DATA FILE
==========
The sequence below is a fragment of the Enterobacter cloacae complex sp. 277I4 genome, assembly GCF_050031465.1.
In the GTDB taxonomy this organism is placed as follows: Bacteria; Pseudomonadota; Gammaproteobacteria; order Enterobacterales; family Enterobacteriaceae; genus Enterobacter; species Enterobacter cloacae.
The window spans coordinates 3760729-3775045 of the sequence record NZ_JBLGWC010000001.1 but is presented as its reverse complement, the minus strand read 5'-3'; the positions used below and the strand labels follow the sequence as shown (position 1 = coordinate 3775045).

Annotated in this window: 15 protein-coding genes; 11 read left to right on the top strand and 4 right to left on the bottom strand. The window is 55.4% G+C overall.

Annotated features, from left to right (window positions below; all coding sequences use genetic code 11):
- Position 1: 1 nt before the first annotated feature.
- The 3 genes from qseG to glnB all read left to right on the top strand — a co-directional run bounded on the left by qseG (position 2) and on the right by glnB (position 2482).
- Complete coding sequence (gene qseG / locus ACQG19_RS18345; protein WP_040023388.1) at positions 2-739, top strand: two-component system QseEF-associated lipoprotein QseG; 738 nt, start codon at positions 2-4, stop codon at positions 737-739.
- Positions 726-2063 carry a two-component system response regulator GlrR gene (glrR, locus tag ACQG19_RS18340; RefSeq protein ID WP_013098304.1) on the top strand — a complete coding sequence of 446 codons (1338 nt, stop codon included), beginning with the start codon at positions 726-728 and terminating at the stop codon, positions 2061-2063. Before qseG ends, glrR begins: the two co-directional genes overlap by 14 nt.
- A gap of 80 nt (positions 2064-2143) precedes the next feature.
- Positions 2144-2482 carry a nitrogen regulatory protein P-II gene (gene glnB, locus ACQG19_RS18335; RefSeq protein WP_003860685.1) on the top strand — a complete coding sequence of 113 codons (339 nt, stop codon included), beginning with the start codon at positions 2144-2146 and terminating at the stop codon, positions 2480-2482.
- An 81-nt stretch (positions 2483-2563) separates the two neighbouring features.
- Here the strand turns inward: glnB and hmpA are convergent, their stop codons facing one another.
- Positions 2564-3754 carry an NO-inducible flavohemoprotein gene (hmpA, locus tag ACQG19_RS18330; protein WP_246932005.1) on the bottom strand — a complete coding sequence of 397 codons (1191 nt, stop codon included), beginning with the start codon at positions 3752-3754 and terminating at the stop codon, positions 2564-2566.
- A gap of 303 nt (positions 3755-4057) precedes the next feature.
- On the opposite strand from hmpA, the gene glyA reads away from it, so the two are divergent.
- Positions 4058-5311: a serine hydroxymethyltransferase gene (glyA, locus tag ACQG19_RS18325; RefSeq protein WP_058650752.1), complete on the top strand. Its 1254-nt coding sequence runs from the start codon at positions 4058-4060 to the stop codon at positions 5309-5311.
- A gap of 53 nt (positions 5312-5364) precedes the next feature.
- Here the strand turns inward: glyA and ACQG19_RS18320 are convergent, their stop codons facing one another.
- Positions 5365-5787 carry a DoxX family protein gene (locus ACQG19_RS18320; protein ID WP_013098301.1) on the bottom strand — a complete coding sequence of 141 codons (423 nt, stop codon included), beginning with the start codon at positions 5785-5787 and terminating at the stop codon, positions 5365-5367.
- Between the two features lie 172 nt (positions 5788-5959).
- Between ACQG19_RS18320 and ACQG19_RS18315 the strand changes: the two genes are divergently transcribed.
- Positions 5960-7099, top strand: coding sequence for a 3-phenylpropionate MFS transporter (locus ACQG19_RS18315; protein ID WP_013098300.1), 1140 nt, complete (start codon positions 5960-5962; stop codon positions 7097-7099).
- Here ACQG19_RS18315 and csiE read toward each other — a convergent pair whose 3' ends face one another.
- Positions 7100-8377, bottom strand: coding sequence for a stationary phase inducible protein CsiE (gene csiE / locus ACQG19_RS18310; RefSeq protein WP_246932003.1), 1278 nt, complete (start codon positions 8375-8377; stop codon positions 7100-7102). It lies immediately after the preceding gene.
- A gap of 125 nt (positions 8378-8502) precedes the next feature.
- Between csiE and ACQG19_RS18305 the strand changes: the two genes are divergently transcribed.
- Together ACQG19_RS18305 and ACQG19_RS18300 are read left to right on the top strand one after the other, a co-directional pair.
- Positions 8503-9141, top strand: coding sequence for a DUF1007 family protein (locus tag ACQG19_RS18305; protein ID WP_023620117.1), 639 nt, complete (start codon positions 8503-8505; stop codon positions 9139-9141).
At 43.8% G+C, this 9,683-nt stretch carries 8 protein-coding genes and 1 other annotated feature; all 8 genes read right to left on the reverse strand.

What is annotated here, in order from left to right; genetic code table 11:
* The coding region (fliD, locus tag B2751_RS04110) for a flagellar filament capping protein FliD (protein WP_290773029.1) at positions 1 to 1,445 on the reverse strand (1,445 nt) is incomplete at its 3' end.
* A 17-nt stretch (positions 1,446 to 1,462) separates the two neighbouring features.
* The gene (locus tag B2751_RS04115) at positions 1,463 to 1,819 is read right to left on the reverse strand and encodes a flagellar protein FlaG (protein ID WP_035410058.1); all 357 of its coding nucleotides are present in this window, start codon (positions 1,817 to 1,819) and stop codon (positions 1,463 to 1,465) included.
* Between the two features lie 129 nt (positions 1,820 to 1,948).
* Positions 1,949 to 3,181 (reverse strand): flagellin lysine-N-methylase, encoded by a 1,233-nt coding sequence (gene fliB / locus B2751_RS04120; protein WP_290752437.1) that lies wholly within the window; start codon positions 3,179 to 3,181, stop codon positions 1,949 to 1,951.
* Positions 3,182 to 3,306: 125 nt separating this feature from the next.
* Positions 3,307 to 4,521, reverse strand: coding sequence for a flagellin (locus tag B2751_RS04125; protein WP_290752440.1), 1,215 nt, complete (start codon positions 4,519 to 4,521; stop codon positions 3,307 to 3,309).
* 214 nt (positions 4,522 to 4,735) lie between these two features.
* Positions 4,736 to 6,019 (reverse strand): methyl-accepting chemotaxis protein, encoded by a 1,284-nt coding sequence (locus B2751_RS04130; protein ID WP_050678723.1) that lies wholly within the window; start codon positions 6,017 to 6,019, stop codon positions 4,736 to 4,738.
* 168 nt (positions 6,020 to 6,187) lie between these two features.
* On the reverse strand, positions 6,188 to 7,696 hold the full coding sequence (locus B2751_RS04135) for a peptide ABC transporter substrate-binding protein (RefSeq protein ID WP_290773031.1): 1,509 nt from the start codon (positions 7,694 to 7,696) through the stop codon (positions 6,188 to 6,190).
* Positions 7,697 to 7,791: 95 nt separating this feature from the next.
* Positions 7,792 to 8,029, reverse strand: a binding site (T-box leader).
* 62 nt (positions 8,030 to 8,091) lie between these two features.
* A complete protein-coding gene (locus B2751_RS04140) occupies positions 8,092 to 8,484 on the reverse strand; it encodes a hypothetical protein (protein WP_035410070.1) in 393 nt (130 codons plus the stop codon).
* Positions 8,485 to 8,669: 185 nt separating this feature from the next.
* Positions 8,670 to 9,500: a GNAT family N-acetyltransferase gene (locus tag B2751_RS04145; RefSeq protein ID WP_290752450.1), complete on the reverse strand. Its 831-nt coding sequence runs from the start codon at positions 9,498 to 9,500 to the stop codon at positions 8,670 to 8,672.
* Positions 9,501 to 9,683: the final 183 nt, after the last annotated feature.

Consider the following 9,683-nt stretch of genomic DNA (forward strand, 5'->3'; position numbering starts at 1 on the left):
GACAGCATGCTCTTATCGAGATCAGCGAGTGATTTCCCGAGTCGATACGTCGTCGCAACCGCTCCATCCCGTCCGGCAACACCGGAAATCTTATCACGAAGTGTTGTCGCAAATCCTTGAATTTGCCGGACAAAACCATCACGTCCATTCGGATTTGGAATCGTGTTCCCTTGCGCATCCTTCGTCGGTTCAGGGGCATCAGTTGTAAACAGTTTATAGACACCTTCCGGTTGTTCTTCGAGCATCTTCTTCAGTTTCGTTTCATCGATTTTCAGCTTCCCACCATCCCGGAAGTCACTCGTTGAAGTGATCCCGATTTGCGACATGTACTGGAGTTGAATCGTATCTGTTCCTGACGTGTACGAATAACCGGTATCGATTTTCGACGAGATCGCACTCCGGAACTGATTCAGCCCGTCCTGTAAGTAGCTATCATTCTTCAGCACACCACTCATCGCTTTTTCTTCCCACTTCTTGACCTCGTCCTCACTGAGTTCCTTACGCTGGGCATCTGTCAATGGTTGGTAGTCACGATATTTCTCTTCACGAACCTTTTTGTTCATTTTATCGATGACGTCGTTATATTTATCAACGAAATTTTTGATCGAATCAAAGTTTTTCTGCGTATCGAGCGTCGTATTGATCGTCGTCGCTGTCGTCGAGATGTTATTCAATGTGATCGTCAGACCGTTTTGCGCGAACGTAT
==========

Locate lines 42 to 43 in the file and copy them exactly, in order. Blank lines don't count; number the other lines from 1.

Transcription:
* On the reverse strand, positions 6,188 to 7,696 hold the full coding sequence (locus B2751_RS04135) for a peptide ABC transporter substrate-binding protein (RefSeq protein ID WP_290773031.1): 1,509 nt from the start codon (positions 7,694 to 7,696) through the stop codon (positions 6,188 to 6,190).
* Positions 7,697 to 7,791: 95 nt separating this feature from the next.